A related argument against using force is that we don’t really like either side in this war, which pits an anti-U.S. autocrat, President Assad, against a rebel alliance that increasingly relies on Islamist Sunni radicals aligned with al Qaeda. If we strike hard enough to defeat President Assad, have we just empowered al Qaeda in a way that might end up with even worse consequences down the road? We also don’t know if toppling President Assad would end the killing—his forces could resort to insurgency following regime change, as we have seen in Iraq and Afghanistan. Or we could end up with anarchy and chaos, perhaps in a nastier version of the war-lordism we increasingly see in post-Qaddafi Libya. Recent experience suggests that stable liberal democracy does not emerge naturally or automatically from the overthrow of a dictator; without a massive investment of peacekeepers and nation-builders on the ground in the aftermath, it is hard to see why one should expect the killing to end even if President Assad falls.
Q: British lawmakers have rejected military intervention in Syria. Is the U.S. prepared to go alone if it comes to this, and is there a precedent for such unilateral action?
A: For now we don’t know what a coalition would look like. There have been some indications of possible military contributions of some kind from France, Saudi Arabia, Turkey and the UAE, but no specific public commitments.
I suspect the administration thought the British would participate. Prime Minster David Cameron had been doing quite a bit of saber rattling, but his hands are now tied as a result of a parliamentary vote. The combination of Britain’s vote and the administration’s pending vote in the U.S. Congress also puts the French government in an awkward position: President François Hollande had signaled support for military action, but he presumably doesn’t want to get left out on a limb by a commitment made before he knows how U.S. lawmakers will vote. Either way, it will now be harder for him to act without similar authorization from French lawmakers.
Regardless of allied decisions, if the U.S. Congress votes in favor of a strike, the administration will probably use force. They will be reluctant to be seen as offering other states a veto over U.S. policy, and the administration has signaled that it is prepared to act unilaterally if necessary. The U.S. has launched cruise missile attacks against terrorist military facilities in past administrations unilaterally—there’s plenty of precedent here.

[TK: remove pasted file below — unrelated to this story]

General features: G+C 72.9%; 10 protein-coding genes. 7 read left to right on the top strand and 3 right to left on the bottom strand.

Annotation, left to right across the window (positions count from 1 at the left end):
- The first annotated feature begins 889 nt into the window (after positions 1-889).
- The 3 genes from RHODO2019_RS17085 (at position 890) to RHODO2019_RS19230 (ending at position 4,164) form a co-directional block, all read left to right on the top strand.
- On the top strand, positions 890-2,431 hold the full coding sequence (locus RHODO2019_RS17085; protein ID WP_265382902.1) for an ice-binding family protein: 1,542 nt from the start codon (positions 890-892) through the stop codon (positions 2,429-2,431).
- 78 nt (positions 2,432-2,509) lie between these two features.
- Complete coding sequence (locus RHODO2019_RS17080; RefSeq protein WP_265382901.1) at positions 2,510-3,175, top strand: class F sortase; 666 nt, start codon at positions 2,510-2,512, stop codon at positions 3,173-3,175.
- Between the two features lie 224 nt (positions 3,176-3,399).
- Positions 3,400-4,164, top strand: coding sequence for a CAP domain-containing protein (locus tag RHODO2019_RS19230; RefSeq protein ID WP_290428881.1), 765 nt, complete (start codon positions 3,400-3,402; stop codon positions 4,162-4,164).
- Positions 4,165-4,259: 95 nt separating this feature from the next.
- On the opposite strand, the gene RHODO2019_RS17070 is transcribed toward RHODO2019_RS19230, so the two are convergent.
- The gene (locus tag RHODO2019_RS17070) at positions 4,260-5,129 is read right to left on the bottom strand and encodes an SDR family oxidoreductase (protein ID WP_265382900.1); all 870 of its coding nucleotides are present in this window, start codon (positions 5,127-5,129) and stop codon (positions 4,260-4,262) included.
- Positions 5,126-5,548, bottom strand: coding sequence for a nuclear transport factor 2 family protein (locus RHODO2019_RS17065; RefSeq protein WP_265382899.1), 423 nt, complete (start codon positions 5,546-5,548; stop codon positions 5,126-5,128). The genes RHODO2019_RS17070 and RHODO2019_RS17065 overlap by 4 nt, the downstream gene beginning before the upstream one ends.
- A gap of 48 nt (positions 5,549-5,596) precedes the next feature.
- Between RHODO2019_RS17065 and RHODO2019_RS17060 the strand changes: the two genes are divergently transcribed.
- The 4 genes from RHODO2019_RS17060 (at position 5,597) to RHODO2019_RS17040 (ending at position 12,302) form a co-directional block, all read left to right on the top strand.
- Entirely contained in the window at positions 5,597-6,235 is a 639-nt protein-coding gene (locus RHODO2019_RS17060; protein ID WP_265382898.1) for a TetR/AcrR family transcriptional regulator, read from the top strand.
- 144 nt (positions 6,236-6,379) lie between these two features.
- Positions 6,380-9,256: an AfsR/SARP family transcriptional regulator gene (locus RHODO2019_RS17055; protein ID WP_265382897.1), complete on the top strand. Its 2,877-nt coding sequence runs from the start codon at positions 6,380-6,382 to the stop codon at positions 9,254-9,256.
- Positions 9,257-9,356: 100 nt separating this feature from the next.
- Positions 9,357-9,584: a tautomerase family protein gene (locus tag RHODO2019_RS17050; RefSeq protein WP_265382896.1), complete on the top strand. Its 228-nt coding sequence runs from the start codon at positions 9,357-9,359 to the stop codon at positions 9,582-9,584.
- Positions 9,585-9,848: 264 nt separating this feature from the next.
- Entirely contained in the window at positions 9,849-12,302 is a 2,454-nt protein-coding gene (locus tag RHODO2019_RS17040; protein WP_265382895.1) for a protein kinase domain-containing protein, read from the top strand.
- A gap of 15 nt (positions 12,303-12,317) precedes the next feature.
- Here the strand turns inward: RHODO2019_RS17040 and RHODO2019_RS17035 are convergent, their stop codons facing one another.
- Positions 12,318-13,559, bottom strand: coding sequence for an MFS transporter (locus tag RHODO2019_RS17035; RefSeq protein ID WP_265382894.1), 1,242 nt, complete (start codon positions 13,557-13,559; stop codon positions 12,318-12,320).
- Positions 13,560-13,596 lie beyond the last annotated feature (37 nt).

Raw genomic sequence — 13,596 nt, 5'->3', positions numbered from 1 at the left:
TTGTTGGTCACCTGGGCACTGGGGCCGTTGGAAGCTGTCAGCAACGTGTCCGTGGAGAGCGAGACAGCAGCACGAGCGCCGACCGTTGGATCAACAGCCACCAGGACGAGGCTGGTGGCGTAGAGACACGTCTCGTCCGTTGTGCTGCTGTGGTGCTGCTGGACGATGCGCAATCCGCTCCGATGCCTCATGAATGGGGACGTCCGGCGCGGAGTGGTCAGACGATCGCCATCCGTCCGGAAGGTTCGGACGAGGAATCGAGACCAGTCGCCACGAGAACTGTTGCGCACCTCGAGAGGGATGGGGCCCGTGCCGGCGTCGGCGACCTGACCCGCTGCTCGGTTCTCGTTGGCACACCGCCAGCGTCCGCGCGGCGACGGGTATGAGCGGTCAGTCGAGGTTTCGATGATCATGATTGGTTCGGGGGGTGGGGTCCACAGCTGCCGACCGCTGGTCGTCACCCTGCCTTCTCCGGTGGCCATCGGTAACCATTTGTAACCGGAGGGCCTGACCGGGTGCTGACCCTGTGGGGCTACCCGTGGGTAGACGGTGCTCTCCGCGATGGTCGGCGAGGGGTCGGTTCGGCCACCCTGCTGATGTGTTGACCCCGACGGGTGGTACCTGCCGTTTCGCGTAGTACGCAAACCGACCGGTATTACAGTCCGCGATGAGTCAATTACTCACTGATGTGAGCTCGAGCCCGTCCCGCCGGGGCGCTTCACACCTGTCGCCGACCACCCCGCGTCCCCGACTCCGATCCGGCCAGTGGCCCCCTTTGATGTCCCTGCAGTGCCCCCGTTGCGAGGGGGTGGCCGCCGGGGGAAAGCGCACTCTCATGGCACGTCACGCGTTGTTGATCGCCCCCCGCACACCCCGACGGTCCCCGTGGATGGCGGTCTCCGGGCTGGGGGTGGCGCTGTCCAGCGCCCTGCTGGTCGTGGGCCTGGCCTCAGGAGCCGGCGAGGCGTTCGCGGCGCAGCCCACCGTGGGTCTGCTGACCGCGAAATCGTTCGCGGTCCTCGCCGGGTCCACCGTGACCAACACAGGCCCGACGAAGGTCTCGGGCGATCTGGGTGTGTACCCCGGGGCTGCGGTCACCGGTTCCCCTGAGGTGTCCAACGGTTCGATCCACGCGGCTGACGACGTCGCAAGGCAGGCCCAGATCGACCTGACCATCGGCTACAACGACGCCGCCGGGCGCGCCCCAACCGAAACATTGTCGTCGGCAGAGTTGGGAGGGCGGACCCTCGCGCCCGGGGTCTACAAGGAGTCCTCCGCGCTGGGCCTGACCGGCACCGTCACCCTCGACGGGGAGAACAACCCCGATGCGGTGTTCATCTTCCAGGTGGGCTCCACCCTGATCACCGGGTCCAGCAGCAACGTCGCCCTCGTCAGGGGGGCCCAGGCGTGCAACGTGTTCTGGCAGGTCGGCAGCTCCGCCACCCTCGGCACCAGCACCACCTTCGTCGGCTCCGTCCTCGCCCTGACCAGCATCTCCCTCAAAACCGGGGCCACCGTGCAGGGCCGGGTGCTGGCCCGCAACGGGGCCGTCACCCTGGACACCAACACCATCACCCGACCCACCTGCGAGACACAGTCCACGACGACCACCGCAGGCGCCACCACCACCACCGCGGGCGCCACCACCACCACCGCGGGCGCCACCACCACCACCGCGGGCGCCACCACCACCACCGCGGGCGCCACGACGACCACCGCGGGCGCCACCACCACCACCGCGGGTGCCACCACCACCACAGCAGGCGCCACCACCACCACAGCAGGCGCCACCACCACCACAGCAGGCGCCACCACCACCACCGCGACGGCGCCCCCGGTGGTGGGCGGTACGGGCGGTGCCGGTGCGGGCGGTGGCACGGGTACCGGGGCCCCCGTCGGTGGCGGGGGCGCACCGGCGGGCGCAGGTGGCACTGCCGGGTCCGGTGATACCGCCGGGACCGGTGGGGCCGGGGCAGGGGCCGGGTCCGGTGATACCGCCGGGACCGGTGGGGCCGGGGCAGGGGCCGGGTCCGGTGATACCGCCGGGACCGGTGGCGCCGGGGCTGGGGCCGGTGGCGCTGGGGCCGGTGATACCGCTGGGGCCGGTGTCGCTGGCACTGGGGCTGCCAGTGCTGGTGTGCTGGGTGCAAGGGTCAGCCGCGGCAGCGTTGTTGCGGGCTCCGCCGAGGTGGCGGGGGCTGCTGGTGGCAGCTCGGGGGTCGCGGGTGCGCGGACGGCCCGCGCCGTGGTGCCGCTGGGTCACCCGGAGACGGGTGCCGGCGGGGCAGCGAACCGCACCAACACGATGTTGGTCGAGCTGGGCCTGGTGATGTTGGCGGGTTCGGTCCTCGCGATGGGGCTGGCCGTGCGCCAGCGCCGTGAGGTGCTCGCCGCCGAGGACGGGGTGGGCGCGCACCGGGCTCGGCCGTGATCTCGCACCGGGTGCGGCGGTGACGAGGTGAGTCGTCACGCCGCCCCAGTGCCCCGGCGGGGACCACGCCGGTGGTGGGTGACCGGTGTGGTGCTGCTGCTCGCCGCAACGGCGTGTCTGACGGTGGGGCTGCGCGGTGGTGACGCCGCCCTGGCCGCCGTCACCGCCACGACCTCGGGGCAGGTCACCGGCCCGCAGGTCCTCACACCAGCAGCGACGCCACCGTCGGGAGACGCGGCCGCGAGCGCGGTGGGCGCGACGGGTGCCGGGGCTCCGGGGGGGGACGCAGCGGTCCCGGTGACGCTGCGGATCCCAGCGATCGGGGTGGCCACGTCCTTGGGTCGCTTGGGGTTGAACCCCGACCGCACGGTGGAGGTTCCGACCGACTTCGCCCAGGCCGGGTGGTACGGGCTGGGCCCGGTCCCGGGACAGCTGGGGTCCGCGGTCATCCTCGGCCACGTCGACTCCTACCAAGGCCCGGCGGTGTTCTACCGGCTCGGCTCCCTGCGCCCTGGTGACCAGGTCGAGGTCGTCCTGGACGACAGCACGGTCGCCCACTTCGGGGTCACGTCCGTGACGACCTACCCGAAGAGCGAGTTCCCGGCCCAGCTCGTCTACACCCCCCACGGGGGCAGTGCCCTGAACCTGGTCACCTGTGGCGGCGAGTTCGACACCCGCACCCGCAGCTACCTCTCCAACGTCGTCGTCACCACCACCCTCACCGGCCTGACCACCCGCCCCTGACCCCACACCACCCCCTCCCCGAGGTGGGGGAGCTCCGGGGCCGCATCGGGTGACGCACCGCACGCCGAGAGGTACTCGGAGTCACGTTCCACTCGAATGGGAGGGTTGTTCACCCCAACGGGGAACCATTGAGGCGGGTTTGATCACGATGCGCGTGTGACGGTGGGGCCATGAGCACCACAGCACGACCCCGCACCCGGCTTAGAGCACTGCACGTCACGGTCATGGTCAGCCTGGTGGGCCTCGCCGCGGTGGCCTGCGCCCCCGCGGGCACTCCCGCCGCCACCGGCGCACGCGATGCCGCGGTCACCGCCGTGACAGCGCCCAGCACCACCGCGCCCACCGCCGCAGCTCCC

Q: What are some reasons President Obama seeks congressional approval?
A: The Constitution gives Congress the power to declare war, not the president. A limited military strike against Syria falls short of most people’s intuitive definition of “war,” yet strikes of this kind are clearly warlike in important respects. This ambiguity has led to a long-running tension between the executive and the legislative branches over war powers. A fairly common response to this tension has been for presidents to seek some kind of less-formal legislative authorization before undertaking major uses of force, even where those presidents have been unwilling to seek a formal declaration of war. For example, the George W. Bush administration sought a congressional vote authorizing force after 9/11. George H. W. Bush sought a vote before the1991 Gulf War with Iraq. President Obama’s choice here has some precedent.
The President has not fully explained his rationale, however. Some have speculated that it may reflect growing awareness of his political vulnerability on this issue—a favorable vote would spread responsibility more broadly, and could make it more awkward for some critics to attack him. It may reflect his own ambivalence on the merits of attacking Syria: A no vote in the Congress would give him a way to avoid having to make good on his own threats without publicly recanting his own previous commitments.
Either way, though, it’s hard to see how anything substantively important about this policy changed in the couple of days before he changed his mind and decided to seek a vote. If a vote is appropriate, it was just as appropriate a week ago when he seemed ready to act without it; if a vote was unnecessary a week ago, it still is now. Given that one of the primary rationales for intervention is to maintain U.S. credibility after the president made his “red line” commitment last year, all this apparent waffling now just reduces whatever credibility value the attack might have if it does happen. Whether one favors an attack or opposes it, the worst of all possible worlds is to incur the costs and risks of an attack without reaping any reputational benefit from it. The administration’s apparent inability to make up its mind and stick to a policy is increasing the odds that it ends up combining all the disadvantages of action and inaction at the same time.